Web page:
- The link to the server is constrained to use HTTPS and therefore link
- By default, the app will insist on a validated SSL certificate (though
this can be turned off by the administrator for low-security environments
using a self-signed [“snake oil”] SSL certificate).
- Privileged-mode access is required to change the server; therefore,
from a clinician’s point of view, the device is locked to a single
Communication between tablet and server
- The server requires username/password identification before it will
accept an upload.
- The server requires that the device (identified by a platform-unique
device number) be registered before it will accept an upload.
- Users require an additional permission, set on the server, before they
can register a device. (We envisage that in practice, device registration
would be managed by an administrator for high-security environments.)
- The server only accepts incoming data; it will not provide data to a
device. (Therefore, even a hand-crafted application masquerading as an
instance of CamCOPS and in possession of a valid username, password, and
device ID cannot download any data.)
- The server will not add new fields or tables based on the claims of the
- The server takes standard precautions against SQL injection.
Communication between user and server using the web front end
- If used, the web front end should be constrained to HTTPS to
ensure link security.
- Access is governed by username/password pairs.
Internally in the server
The server should be secured in standard fashion. These are
matters outside CamCOPS. Standard security considerations include:
- physical access
- visibility on public networks (preferably not!)
- firewall configuration
- SSH access
- inappropriate provision of information by a misconfigured web
- database security
- security of physical backups
- The server stores CamCOPS passwords using bcrypt hashes.
Security against data loss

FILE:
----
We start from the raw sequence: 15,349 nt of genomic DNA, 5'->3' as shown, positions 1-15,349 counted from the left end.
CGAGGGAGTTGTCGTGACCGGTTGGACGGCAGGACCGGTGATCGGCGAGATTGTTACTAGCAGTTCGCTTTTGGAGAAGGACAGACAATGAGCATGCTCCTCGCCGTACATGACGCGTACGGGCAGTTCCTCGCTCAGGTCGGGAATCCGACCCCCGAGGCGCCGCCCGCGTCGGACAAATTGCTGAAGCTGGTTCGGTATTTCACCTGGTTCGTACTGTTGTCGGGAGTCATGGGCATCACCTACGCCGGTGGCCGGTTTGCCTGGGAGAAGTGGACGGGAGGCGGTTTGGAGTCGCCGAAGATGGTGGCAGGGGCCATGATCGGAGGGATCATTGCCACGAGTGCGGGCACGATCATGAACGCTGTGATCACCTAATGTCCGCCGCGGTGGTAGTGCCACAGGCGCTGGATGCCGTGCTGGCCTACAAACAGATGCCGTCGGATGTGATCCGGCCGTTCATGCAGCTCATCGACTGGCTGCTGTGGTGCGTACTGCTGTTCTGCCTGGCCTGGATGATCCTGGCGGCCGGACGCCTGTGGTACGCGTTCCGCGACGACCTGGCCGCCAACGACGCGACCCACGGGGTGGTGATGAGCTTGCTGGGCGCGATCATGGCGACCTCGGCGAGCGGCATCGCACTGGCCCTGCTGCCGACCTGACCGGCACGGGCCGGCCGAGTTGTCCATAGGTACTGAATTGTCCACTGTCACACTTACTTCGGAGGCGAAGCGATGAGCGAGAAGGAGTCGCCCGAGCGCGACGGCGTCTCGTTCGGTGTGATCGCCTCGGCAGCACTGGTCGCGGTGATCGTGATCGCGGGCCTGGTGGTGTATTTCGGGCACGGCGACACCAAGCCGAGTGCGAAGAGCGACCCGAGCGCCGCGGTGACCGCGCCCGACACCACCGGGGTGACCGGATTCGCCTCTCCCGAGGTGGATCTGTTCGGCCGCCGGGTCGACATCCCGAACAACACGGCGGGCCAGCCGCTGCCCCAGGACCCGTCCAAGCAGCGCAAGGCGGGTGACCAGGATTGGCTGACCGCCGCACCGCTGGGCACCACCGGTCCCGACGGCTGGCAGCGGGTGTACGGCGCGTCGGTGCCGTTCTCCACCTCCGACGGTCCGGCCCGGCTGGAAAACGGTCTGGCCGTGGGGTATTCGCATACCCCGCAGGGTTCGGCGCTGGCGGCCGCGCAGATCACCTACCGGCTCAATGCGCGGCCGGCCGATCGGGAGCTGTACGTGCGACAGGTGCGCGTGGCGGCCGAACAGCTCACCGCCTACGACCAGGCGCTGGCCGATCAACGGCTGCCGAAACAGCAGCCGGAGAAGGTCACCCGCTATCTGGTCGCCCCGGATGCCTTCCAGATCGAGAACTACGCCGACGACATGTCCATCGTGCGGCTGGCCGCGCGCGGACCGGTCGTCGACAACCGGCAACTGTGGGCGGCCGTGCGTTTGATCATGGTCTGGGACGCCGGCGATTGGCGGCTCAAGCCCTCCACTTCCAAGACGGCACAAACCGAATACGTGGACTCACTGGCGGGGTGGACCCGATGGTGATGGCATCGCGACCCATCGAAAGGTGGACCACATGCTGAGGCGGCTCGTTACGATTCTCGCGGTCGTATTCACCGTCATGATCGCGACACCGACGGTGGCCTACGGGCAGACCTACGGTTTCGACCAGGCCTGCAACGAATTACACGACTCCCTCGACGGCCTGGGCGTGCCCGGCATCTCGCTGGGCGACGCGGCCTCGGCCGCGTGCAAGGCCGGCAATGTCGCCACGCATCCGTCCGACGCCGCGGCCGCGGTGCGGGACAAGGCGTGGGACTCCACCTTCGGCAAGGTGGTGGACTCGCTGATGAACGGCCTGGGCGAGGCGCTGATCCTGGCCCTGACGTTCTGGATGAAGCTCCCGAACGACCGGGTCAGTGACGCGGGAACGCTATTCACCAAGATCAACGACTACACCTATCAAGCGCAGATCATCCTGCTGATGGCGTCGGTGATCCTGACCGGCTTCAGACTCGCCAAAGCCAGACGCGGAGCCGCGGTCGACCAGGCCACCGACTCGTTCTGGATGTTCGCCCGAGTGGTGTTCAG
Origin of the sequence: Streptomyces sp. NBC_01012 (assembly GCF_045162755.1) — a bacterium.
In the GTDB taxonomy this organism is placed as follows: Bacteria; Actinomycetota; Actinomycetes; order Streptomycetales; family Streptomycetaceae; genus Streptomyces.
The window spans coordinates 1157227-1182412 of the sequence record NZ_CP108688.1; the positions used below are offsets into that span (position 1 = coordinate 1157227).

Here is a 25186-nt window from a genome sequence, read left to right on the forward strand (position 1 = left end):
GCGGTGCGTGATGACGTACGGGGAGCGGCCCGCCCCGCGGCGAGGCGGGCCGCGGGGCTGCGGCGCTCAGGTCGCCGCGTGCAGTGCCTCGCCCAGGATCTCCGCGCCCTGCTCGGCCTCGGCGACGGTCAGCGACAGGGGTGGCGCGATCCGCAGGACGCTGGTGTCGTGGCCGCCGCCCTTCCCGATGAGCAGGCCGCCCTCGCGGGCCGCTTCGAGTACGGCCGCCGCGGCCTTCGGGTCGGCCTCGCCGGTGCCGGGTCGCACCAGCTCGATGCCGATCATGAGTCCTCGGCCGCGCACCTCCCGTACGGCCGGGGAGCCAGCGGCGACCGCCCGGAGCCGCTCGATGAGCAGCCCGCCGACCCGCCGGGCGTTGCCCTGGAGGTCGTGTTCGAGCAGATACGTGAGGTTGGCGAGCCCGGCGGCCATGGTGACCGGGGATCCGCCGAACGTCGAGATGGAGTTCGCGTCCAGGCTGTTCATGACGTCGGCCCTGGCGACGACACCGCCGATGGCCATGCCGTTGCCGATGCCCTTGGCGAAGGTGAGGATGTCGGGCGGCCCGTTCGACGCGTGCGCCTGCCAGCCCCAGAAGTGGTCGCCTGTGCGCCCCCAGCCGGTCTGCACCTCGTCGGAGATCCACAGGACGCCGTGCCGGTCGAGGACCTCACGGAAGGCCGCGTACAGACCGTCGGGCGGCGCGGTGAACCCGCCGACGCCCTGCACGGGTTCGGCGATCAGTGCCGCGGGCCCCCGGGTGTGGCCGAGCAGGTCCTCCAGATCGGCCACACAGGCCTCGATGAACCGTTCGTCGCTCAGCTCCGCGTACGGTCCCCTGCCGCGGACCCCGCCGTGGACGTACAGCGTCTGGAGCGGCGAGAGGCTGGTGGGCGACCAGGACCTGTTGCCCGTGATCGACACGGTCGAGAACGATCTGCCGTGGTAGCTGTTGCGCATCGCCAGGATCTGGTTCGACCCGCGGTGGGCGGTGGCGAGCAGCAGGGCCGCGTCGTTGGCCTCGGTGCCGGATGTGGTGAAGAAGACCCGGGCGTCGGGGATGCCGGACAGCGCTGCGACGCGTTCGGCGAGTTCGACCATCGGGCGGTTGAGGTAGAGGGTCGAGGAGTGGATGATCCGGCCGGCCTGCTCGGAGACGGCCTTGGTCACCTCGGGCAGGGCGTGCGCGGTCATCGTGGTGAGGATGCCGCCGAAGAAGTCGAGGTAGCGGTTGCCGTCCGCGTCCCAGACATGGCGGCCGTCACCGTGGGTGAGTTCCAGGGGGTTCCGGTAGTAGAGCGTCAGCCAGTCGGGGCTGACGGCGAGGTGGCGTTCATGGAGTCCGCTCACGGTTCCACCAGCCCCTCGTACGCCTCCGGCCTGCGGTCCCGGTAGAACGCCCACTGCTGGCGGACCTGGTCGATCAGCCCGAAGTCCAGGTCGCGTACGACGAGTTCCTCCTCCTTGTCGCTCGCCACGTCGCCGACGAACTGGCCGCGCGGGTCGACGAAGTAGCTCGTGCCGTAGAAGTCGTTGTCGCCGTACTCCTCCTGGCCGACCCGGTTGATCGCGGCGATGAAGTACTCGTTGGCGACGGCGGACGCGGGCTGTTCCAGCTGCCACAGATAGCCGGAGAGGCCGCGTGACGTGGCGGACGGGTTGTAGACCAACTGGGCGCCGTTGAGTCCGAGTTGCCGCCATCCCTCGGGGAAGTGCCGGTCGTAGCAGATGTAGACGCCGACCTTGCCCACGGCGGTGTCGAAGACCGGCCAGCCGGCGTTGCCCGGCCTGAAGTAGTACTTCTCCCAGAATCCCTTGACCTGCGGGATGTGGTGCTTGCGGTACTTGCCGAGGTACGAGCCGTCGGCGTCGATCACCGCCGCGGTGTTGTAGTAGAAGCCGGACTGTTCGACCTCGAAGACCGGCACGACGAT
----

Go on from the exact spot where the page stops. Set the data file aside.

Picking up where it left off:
- Crashes in the CamCOPS application should not (and in our experience do
not) affect data integrity, as the SQLite backend is designed to cope with
this. [SQLite: testing,
CamCOPS doesn’t send a copy of your data back to its base. Your data is
private to you. However, by default, when the CamCOPS app or server
starts, it does send some basic usage details back to base (at
egret.psychol.cam.ac.uk), helping us to know how CamCOPS is being used and to
support users better; see server and tablet configuration. No patient-identifiable information,
per-patient information, or task details are sent. We hope this doesn’t
bother you, but if it does, you can turn this behaviour off.
- Tablet-side audit trails are minimal, but the application time-stamps
all tasks at their creation, and time-stamps the last modification to any
record, in addition to collecting information relevant to the time it takes
to complete each task.
- The CamCOPS application maintains a number of task-specific tables
(e.g. patient, PHQ9, GAD7). It uploads table-wise (and the entire upload
process is atomic). To each record, the server adds fields allowing an
audit trail; see table structure. When a record
is modified or deleted, the old versions are kept.
- The server’s tables therefore contain a snapshot of each device’s
current state, and a complete audit trail, whose granularity is the
frequency of uploads from a particular device.
- Read access requests to the server (via the web
viewer) are also audited, as are command-line CamCOPS operations.
- The code is open-source, and should only include tasks/questionnaires
that are in the public domain or where permission exists to use the task in
Black Hat’s options
What would it take to steal CamCOPS data?